For those interested in longer paddles there are several paddle in campsites maintained by the park service along the shoreline approximately 2, 5 and 7 miles south of Ferry Land. In the summer bugs will be a significant challenge to anyone camping along the shore.
For a different trip one can turn north from Ferry Landing, go under the bridge to the island and explore the sandy beaches in the state park. This area provides an abundance of shorebirds, however boat traffic north of the bridge is significant on summer weekends.
The Worchester County boat ramp at Taylors Landing just outside Girdle Tree MD is currently closed to the public. It appears a complete rebuilt of the launch ramp is underway. Lots of heavy equipment was on site. This is one of our favorite launch sites and we were disappointed this morning to find this closure. It is possible to access most of this area from George’s Landing about 3 miles to the south. Hopefully this work will be completed before we store our kayaks for the winter.
A new home base opens up new kayaking locations for Maryland Kayaker. Venturing just inches south of the Maryland/Virginia border brings one to Pitts Creek off the Pocomoke River. The launch site features a small parking area on a bend of the Pocomoke. Kayaking north about half mile finds the entrance to Pitts Creek.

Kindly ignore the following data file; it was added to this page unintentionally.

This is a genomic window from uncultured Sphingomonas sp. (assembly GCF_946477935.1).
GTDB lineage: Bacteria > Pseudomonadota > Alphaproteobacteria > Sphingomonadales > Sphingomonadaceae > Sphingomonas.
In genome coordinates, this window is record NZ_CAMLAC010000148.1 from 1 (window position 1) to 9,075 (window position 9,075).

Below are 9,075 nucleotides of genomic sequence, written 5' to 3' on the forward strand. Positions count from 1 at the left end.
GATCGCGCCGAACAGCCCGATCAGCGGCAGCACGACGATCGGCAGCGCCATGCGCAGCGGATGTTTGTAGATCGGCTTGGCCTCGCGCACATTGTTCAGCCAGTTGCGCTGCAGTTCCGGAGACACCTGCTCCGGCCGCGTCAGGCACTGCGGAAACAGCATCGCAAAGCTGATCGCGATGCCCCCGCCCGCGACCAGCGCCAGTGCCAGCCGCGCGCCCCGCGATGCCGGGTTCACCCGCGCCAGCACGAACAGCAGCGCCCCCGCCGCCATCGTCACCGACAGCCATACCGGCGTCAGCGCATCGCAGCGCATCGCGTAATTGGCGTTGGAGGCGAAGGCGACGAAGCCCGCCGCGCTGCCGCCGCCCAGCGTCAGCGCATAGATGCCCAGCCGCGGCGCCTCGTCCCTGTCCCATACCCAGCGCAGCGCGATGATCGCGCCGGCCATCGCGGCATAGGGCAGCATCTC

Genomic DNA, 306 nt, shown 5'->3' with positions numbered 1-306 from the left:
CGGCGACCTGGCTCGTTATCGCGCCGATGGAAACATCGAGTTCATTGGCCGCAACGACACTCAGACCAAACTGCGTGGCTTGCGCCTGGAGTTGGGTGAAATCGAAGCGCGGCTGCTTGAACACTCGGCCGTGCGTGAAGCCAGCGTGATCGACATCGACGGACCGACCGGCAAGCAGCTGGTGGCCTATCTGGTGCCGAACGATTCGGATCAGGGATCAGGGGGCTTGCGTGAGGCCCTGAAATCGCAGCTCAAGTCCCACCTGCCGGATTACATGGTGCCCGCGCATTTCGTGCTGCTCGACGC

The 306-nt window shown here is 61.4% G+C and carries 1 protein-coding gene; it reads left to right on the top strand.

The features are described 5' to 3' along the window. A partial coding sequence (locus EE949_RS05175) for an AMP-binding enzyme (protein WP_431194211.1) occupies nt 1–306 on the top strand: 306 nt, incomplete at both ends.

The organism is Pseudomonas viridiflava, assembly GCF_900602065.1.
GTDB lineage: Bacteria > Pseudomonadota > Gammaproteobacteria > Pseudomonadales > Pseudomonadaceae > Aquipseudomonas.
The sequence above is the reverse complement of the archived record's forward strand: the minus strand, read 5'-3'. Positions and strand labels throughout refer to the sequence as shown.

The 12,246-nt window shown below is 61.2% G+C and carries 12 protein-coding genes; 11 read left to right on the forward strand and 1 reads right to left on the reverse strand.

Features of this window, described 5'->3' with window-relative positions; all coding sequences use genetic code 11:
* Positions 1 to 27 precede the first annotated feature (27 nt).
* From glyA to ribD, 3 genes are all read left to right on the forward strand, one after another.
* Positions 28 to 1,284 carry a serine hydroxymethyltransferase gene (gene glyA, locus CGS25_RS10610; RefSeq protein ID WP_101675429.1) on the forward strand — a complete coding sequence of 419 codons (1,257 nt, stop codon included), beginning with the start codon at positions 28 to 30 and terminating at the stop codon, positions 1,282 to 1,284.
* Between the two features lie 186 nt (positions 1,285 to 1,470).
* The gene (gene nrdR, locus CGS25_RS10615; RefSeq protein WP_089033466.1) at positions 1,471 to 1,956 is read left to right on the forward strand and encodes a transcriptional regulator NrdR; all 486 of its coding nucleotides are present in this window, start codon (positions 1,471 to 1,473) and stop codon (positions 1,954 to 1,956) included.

This area features a nice blend of marsh and hardwood forests next to the creek. Paddling upstream during high tide meant few wadding birds were spotted. On the return trip at lower tide the birds are more obvious. Pitts Creek winds back and forth for a number of miles and offers as much kayaking as one wishes.
On a day in early June we paddled about five miles upstream with the usual bald eagle spotting. Nearly to the end of our paddle we spotted an eagle’s nest on the western shore. This also looks like a nice area to take a dip on a hot summer day.
A nice restful paddle one needs only watch the wind and boats while on the Pocomoke.
Directions to launch site:
A GPS is useful to find this place at the end of Bell Rd. Southbound on US 13 turn left on Rt. 709 (1 1/2 miles south of MD/VA line). Stay on Rt. 709 which makes several turns. Eventually 709 becomes Pitts Creek Rd. Take a right onto Bell Rd. (Be sure and notice the house on the left!). The boat launch is at the end of Bell Rd. No facilities are located here. The closest are in New Church.